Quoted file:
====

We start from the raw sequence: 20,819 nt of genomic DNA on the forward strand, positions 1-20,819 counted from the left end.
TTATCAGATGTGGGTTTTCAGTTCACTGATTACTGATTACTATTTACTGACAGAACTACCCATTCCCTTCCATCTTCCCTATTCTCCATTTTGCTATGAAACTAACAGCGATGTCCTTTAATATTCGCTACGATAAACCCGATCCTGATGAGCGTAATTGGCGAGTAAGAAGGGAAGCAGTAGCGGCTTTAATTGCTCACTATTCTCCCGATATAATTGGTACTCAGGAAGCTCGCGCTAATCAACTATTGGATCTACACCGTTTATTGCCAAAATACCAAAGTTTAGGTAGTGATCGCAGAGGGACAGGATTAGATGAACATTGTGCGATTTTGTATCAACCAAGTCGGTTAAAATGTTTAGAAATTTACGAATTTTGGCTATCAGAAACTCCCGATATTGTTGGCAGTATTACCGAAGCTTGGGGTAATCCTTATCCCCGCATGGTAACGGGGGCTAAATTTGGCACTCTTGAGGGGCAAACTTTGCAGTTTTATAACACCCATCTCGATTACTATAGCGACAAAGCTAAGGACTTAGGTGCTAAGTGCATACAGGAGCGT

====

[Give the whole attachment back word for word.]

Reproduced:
We start from the raw sequence: 20,819 nt of genomic DNA on the forward strand, positions 1-20,819 counted from the left end.
TTATCAGATGTGGGTTTTCAGTTCACTGATTACTGATTACTATTTACTGACAGAACTACCCATTCCCTTCCATCTTCCCTATTCTCCATTTTGCTATGAAACTAACAGCGATGTCCTTTAATATTCGCTACGATAAACCCGATCCTGATGAGCGTAATTGGCGAGTAAGAAGGGAAGCAGTAGCGGCTTTAATTGCTCACTATTCTCCCGATATAATTGGTACTCAGGAAGCTCGCGCTAATCAACTATTGGATCTACACCGTTTATTGCCAAAATACCAAAGTTTAGGTAGTGATCGCAGAGGGACAGGATTAGATGAACATTGTGCGATTTTGTATCAACCAAGTCGGTTAAAATGTTTAGAAATTTACGAATTTTGGCTATCAGAAACTCCCGATATTGTTGGCAGTATTACCGAAGCTTGGGGTAATCCTTATCCCCGCATGGTAACGGGGGCTAAATTTGGCACTCTTGAGGGGCAAACTTTGCAGTTTTATAACACCCATCTCGATTACTATAGCGACAAAGCTAAGGACTTAGGTGCTAAGTGCATACAGGAGCGT